The Senior Center Begs
For Community Support
Will Santa Claus bring the senior center new sign lettering... or coal?
Management mails solicitation throughout the community.
Money appeal allegedly contains false information.
December 8, 2012
The Newberry Springs Senior Services Association, following the Newberry
CSD board's continuance of the association's October 2012 request for $30,000 in bail out
funds... and following a November CSD board's continuance after the association presented
an inadequate business plan (with a revised 12-month bail out for $24,000)... has taken
action to do a community-wide appeal in the association's desperation for funding.
The community appeal
(PDF 823KB) is in the form of a solicitation reportedly mailed out to every
mailing address in Newberry Springs, including all Post Office boxes. This should place the
number of mailing pieces at just over 1,000. The individual mailings consisted of two
single pages and the convenience of a self-address return envelope.
Opponents to the Kiewit Pacific funds being used for the bail out
believe that the mailing will be an excellent gauge to judge the community's interest and
support of the senior association's proposed operation. If the community is not
interested in sustaining the non-transparent and non-profit organization through this fundraiser,
then why should the CSD? The senior association has refused to publicly open its financial
records to show where past subsidies have gone.
To date the senior association has received a reported $33,000
in CSD controlled funding and no financial reconciliation of the funds has ever been
publicly provided by the association to show if the funds were used to benefit the community.
Troubling to some is the fact that the senior association has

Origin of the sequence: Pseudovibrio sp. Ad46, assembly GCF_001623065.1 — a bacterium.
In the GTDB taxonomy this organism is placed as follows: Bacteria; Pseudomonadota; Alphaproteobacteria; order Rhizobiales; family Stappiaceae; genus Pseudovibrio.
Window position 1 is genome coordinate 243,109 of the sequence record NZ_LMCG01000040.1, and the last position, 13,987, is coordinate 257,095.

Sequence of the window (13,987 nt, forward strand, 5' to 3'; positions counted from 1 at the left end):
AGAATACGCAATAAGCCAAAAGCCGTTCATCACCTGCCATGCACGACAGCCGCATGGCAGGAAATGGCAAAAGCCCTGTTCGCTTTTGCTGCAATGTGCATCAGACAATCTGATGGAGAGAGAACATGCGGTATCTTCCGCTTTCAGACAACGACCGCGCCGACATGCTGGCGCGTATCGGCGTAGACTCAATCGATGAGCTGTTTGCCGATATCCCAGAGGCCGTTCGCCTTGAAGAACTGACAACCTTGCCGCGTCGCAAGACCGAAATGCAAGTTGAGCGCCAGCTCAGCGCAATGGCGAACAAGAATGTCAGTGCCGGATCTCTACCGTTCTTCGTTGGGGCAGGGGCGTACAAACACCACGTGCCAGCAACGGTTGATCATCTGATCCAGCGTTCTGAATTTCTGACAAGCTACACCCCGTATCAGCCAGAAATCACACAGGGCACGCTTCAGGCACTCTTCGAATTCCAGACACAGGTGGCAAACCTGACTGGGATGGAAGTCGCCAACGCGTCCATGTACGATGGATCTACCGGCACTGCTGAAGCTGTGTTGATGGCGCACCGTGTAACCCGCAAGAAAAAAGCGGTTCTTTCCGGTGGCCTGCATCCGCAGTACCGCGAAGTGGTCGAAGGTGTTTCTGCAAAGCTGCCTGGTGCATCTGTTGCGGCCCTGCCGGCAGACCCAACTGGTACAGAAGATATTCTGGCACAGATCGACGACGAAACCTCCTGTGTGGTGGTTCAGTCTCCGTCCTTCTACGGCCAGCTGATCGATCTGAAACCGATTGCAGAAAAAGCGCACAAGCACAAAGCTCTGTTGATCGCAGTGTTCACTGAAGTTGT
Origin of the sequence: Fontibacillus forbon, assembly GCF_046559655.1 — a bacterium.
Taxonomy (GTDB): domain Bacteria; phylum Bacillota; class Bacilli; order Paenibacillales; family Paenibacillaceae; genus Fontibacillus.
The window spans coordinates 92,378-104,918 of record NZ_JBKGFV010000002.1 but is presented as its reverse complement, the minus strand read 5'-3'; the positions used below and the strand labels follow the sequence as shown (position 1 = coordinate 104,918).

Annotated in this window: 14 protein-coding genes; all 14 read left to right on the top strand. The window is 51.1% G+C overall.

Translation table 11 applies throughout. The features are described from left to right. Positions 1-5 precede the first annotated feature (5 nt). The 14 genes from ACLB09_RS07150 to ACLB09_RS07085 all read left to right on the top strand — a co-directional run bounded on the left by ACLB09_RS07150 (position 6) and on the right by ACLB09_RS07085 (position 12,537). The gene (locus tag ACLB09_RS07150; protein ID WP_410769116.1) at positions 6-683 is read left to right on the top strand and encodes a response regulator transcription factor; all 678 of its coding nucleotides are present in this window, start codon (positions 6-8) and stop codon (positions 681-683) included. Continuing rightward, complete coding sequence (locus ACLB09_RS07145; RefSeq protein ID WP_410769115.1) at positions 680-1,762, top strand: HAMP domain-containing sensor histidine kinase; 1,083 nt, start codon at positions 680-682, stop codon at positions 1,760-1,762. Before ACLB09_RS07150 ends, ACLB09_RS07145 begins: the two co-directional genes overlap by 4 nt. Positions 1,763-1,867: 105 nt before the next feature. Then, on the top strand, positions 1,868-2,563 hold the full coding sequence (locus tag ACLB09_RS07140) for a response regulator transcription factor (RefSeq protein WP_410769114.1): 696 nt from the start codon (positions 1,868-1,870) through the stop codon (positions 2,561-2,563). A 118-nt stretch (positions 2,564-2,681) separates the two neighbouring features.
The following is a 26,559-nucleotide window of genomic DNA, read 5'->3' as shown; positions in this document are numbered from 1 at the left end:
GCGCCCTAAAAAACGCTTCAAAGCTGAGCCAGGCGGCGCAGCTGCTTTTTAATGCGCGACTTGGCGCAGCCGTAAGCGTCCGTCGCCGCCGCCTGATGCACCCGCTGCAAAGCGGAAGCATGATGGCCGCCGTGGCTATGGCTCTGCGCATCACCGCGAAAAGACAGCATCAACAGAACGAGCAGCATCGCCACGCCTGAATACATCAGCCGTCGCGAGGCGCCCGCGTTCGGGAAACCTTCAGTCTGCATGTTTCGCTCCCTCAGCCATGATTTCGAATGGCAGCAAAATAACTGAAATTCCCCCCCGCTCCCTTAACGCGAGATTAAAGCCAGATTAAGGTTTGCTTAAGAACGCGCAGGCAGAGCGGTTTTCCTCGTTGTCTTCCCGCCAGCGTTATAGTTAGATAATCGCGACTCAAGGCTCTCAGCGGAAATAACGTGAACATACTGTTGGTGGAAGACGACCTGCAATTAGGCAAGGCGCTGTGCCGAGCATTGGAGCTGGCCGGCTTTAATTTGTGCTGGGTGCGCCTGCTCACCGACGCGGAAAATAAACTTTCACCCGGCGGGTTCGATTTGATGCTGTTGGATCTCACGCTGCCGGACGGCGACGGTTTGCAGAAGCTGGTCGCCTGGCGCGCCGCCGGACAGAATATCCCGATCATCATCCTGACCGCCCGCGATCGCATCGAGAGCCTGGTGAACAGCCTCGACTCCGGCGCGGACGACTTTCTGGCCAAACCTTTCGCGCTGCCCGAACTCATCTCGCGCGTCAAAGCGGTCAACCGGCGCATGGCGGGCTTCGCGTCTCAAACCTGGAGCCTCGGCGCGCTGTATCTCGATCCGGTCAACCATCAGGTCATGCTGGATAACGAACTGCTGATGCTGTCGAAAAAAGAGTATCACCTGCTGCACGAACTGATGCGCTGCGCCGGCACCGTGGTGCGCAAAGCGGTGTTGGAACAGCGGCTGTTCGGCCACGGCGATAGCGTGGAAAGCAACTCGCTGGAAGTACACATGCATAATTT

misled the Newberry Springs community with misinformation in the recently mailed solicitation.
The solicitation's first paragraph states that the association
"has the distinction of being the only Senior Center in all of San Bernardino County to
be self sufficient..." This ignores the reported $33,000 from the CSD in recent years.
The falsehood continues that "If County Funds are accepted, then
the County tells us what we may or may not do with OUR Center." This is also false and
misleading; however, the falsehood may not be intentional as the seniors' management may not know
The County of San Bernardino does NOT operate senior centers.
The county doesn't have a department to do such. There is no direct funding.
Senior centers within the county (like the one in Barstow and Hinkley)
are non-profits. Many, if not all, are supported in part by the United Way.
The support that the Newberry Springs' senior association receives from the United Way is
not publicly known because the association hides its financials; but Hinkley currently
receives $2,000 per quarter ($8,000 per year). This is based upon the number of seniors
assisted by a center. (Hinkley's number is low and has been seriously declining because
of PG&E property buyouts.)
The only financial assistance that these senior centers receive
through the county is for food service that is provided through a federally funded program.
Meals are prepared and packaged offsite and are delivered to the participating community centers.
All the senior centers within the county participate in this program except for Newberry Springs
whose obstinate management prefers to operate a café at a loss.
The county's senior food nutrition program is a good deal for seniors
because they can come to the center and eat the meals for free if they are 60 years of age or
over. If under 60, a donation is requested. In Hinkley for instance, a donation
of $4.50 per meal is suggested from those under 60. Free daily food at the Newberry Springs
senior center might draw more seniors.
To participate in the food program, the program does have
some simple requirements; such as participating centers must report any instances of suspected
adult or child abuse. The food requirements do NOT place any county controls over what other
activities can or cannot be done at a center. Barstow participates in the county's food
program and does operate a kitchen for many other fundraising events.
Denying reality, the Newberry Springs senior association's management has
been insistent upon operating a restaurant that offers food priced below operating costs.
Perhaps this underpricing is necessary to acquire customers; but if it is, it's time to close
the café. It is bad business management to allow a single service to jeopardize
an entire operation. Sometimes though, business sense is trumped by ego.
One e-mail sent to the Community Alliance believes that the problem lies in
the menu; and that the café's situation can be shaped-up by a visit from Chef Gordon Ramsay.
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